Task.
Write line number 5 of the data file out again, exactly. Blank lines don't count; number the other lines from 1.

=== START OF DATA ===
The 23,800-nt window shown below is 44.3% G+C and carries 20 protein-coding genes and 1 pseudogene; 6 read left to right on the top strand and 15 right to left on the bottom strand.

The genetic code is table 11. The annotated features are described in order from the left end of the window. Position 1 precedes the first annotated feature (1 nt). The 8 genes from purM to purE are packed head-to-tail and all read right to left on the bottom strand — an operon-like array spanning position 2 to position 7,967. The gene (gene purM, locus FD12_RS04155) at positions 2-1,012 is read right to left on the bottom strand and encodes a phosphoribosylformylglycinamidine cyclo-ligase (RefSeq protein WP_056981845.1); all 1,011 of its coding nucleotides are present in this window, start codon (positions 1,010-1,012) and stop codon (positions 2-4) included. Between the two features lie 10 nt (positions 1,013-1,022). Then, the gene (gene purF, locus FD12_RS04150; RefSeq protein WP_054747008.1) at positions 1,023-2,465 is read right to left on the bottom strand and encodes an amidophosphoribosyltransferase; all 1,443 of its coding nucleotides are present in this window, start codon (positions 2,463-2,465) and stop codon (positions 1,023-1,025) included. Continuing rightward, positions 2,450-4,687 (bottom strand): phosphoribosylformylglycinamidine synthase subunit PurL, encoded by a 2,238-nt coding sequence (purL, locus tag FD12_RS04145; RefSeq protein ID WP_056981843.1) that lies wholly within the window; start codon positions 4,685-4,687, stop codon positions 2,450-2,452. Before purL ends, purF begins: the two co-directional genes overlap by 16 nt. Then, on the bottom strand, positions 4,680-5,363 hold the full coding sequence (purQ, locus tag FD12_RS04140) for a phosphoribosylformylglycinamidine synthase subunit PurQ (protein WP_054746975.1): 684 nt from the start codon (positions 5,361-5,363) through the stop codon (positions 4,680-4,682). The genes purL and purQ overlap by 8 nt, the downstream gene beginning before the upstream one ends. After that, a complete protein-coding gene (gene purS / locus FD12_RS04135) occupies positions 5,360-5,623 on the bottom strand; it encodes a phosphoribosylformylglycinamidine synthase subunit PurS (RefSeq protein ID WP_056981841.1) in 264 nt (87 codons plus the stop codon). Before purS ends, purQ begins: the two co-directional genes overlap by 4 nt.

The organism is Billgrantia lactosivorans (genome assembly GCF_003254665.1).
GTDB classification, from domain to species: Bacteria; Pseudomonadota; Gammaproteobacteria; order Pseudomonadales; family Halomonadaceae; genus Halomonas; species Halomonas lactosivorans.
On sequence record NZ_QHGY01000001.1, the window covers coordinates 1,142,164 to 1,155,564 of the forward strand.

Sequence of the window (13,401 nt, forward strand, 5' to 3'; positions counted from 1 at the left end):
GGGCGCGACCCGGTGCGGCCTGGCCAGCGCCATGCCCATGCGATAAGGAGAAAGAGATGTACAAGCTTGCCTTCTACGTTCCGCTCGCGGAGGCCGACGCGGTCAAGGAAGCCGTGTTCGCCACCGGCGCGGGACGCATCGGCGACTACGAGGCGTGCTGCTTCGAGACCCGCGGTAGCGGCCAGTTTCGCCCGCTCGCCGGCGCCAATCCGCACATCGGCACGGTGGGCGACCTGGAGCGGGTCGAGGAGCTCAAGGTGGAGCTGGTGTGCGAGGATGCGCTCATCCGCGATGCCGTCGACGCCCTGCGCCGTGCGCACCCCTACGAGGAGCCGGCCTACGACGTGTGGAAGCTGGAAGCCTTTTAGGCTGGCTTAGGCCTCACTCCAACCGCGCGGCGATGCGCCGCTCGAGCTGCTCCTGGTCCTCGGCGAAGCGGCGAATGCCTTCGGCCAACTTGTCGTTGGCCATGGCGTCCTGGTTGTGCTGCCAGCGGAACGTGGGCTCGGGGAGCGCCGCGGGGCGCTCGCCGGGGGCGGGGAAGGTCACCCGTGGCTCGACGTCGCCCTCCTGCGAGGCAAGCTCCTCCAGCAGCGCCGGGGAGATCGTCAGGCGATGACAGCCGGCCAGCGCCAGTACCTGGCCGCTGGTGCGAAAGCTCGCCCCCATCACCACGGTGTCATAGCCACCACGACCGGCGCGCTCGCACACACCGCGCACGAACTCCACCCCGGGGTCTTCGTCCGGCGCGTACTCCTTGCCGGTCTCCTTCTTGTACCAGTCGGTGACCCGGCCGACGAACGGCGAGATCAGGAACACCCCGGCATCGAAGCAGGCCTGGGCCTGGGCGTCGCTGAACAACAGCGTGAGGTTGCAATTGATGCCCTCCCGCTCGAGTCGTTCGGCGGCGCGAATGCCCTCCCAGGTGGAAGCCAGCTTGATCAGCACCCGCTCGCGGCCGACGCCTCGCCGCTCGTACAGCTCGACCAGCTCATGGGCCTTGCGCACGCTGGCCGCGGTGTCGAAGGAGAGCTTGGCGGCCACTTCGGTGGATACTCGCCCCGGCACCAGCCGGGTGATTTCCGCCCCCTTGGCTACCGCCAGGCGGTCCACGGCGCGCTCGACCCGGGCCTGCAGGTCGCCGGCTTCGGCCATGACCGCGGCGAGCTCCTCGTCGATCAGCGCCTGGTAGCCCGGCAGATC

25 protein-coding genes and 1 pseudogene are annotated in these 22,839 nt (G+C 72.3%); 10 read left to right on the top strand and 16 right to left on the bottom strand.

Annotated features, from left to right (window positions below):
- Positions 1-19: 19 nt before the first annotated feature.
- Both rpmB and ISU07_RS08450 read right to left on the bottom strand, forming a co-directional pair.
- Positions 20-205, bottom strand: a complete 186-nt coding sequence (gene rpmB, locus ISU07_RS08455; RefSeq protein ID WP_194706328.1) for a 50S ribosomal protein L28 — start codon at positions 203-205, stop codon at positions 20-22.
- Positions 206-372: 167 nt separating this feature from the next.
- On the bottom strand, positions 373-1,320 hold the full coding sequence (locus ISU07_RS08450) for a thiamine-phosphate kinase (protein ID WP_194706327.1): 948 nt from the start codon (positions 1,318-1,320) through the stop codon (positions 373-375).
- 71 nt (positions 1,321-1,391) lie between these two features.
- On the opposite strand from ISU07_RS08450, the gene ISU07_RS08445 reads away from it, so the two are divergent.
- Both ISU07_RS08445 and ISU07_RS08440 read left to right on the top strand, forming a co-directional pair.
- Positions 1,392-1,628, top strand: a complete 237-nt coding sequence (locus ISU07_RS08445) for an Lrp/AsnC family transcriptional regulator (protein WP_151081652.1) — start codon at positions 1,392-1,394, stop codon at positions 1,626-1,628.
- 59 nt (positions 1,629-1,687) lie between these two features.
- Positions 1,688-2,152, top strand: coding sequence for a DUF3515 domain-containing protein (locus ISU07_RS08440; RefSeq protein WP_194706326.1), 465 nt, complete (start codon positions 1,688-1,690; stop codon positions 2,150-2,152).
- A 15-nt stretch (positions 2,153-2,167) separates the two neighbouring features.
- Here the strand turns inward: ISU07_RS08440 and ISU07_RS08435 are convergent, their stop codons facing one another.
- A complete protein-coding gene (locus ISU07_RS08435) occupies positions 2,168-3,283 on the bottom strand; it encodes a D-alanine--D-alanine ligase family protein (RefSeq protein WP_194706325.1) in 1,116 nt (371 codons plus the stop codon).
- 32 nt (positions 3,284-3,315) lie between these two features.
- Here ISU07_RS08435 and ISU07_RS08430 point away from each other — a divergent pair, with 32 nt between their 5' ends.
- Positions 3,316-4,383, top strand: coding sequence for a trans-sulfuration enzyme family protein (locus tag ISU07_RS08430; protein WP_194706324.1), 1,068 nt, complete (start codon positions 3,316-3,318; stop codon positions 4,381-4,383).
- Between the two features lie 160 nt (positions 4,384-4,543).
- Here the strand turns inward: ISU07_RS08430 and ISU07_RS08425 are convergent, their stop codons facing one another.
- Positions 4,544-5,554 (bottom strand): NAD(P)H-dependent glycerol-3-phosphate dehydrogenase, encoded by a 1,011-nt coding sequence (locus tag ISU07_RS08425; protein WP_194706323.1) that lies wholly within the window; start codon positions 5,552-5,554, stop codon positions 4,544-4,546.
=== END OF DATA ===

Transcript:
On sequence record NZ_QHGY01000001.1, the window covers coordinates 1,142,164 to 1,155,564 of the forward strand.